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Part I. What Is Motor Development? Theoretical Perspectives Chapter 1. Descriptive Perspectives Definition of Motor Development Study History of Motor Development in the United States Concept of Development Three Early Pioneers of Motor Development Stage Versus Age Physical Educators and Kinesiologists in the Field Legacies From the Descriptive Perspectives Specific Contributions of the Descriptive Perspectives Role of Description Within Motor Development Research Chapter 2. Perspectives on Perception and Action Indirect Perspective Direct Perspective A Resolution? Summary Chapter 3. Systems Perspective Model of Constraints Dynamic Systems Applying the Dynamic Systems Model to a Motor Development Problem Summary Chapter 4. Motor Development Research Approaches Research Designs Development Simulation Dependent Variables Anthropometric Measures Moving the Field Forward: Strong Inference Research Moving the Field Forward: Wohlwill's Developmental Research Schema Research Methods in Practice: Esther Thelen and Reflex Stepping Part II. What Perspectives Do Researchers Use to Study Motor Development? Contemporary Research Chapter 5. Development of Postural Control Theoretical Perspectives Early Development Rising to Stand Postural Control in Older Adulthood Summary Chapter 6. Development of Foot Locomotion Intertask Developmental Sequence Intratask Developmental Sequences Further Study Chapter 7. Development of Ballistic Skills Intertask Developmental Sequence Intratask Developmental Sequences Developmental Research Chapter 8. Development of Manipulative Skills Reaching and Grasping Interception Skills Summary Part III. How Do Practitioners Adopt a Developmental Perspective? Applying Research Chapter 9. Atypical Motor Development Identifying Atypical Development by Understanding Typical Development Motor Development That Is Not Average Combining Theory and Practice Summary Chapter 10. Advances in Interventions Interventions in Typically Developing Populations Interventions for Atypical Populations Interventions for Children With Disabilities Summary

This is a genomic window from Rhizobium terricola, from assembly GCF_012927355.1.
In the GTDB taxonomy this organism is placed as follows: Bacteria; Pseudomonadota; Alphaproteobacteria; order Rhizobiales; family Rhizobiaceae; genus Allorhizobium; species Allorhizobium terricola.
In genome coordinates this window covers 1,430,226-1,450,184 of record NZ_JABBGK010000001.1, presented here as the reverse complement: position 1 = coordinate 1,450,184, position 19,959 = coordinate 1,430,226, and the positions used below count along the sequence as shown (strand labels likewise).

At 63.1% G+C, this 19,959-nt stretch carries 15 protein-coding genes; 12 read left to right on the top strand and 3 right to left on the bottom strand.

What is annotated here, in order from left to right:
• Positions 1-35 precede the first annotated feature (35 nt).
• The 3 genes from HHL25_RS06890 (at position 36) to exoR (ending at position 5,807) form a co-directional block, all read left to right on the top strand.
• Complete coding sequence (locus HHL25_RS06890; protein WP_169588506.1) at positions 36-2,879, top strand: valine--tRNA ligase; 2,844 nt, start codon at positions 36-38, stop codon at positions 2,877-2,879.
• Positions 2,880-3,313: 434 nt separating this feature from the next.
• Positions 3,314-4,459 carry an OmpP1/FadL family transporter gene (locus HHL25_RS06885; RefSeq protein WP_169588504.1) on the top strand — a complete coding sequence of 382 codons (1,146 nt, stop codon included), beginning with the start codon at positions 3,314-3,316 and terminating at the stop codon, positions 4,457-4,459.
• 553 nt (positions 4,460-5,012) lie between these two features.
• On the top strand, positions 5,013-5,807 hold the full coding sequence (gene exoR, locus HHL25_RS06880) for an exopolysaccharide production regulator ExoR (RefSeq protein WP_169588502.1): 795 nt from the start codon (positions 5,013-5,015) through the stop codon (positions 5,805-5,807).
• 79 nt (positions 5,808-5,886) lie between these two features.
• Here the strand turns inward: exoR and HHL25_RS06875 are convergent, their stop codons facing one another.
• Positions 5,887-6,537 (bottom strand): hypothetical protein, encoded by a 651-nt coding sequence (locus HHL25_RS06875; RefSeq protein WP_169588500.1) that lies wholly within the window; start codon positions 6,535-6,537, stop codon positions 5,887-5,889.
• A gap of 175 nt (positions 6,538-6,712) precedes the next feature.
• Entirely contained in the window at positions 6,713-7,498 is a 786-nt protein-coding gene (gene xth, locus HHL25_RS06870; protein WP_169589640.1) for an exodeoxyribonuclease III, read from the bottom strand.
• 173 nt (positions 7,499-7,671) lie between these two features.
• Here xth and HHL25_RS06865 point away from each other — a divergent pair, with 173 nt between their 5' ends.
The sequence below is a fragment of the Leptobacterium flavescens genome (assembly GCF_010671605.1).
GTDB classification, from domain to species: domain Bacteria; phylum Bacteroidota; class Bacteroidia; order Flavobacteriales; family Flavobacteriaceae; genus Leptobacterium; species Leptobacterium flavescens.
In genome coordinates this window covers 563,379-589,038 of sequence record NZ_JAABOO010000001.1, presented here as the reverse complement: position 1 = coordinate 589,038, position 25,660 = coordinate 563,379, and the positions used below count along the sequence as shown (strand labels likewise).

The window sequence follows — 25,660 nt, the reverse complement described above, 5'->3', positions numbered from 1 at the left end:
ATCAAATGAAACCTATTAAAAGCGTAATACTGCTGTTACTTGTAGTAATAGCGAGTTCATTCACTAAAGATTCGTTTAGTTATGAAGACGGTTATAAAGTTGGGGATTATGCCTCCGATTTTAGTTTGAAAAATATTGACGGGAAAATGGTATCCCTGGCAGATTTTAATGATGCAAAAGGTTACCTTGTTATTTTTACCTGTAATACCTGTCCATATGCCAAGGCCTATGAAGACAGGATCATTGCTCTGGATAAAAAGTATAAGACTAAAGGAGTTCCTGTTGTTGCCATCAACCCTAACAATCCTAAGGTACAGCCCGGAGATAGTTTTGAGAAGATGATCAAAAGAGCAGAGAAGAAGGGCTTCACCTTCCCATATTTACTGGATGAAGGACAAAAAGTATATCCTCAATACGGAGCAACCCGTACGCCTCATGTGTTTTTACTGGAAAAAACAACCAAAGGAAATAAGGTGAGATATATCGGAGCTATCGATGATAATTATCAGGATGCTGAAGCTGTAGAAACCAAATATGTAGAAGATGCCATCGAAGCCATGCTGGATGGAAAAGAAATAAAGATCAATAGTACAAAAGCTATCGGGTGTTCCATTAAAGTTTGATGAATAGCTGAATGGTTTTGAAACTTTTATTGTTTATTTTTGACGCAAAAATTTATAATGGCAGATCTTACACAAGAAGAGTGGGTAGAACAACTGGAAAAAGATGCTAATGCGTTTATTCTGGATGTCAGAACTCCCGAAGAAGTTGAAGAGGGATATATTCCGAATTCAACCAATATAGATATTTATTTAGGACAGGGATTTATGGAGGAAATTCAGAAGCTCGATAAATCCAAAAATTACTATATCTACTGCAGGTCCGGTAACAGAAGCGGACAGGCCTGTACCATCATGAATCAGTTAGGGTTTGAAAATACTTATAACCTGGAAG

Kathleen M. Haywood, PhD, is a professor and associate dean for graduate education at the University of Missouri-St. Louis, where she researches life span motor development and teaches courses in motor behavior and development, sport psychology, and biomechanics. She earned her PhD in motor behavior from the University of Illinois at Urbana-Champaign in 1976. Haywood is a fellow of the National Academy of Kinesiology and the Research Consortium of the American Alliance for Health, Physical Education, Recreation and Dance (AAHPERD). She has served as president of the North American Society for the Psychology of Sport and Physical Activity and as chairperson of the Motor Development Academy of AAHPERD. Haywood is also a recipient of AAHPERD's Mabel Lee Award. Haywood is also the coauthor of the first, second, and third editions of Archery: Steps to Success and Teaching Archery: Steps to Success and coauthor of Life Span Motor Development, also published by Human Kinetics. She resides in Saint Charles, Missouri. In her free time she enjoys fitness training, tennis, and dog training. Mary Ann Roberton, PhD, is professor emeritus and past director of the School of Human Movement, Sport, and Leisure Studies at Bowling Green State University in Bowling Green, Ohio. Roberton has been researching and writing about motor development for over 35 years and is well known for her study of developmental sequences in motor development and its application for physical education teachers and physical therapists. In addition to Advanced Analysis of Motor Development, Roberton has authored one scholarly book, several book chapters, numerous journal articles, and invited and refereed papers. In 2011 Roberton received the Hall of Fame Award from the National Association for Sport and Physical Education. She is a fellow of the Research Consortium of the American Alliance for Health, Physical Education, Recreation and Dance (AAHPERD) and was inducted as a fellow into the National Academy of Kinesiology in 2003. A distinguished faculty member, Roberton was awarded the Faculty Mentor Award in 2000 from Bowling Green State University. Honoring her service to the university and the profession, the Mary Ann Roberton Outstanding Thesis Award and Mary Ann Roberton Outstanding Project Award were established in 1999 by the faculty of the School of Human Movement, Sport, and Leisure Studies at Bowling Green State University. Roberton resides in Madison, Wisconsin. Retired since 2005, she remains active in research and scholarship. In her free time she enjoys swimming, cycling, and reading. Nancy Getchell, PhD, is an associate professor at the University of Delaware in Newark. She has taught courses in motor development, motor control and learning, research methods, and women in sport. For nearly 20 years, Getchell has focused her research on motor development. She is a fellow of the Research Consortium of the American Alliance for Health, Physical Education, Recreation and Dance (AAHPERD). She is a member of the North American Society for the Psychology of Sport and Physical Activity, the International Society of Motor Control, and AAHPERD. Getchell also served as the section editor for the Growth and Motor Development section of Research Quarterly for Exercise and Sport from 2005 to 2009 and chairperson of the AAHPERD Motor Development and Learning Academy. In 2001, Getchell was the recipient of the Lolas E. Halverson Young Investigators Award in motor development. She earned a PhD in kinesiology from the University of Wisconsin at Madison in 1996. Getchell resides in Wilmington, Delaware, where she enjoys hiking, playing soccer, and bicycling.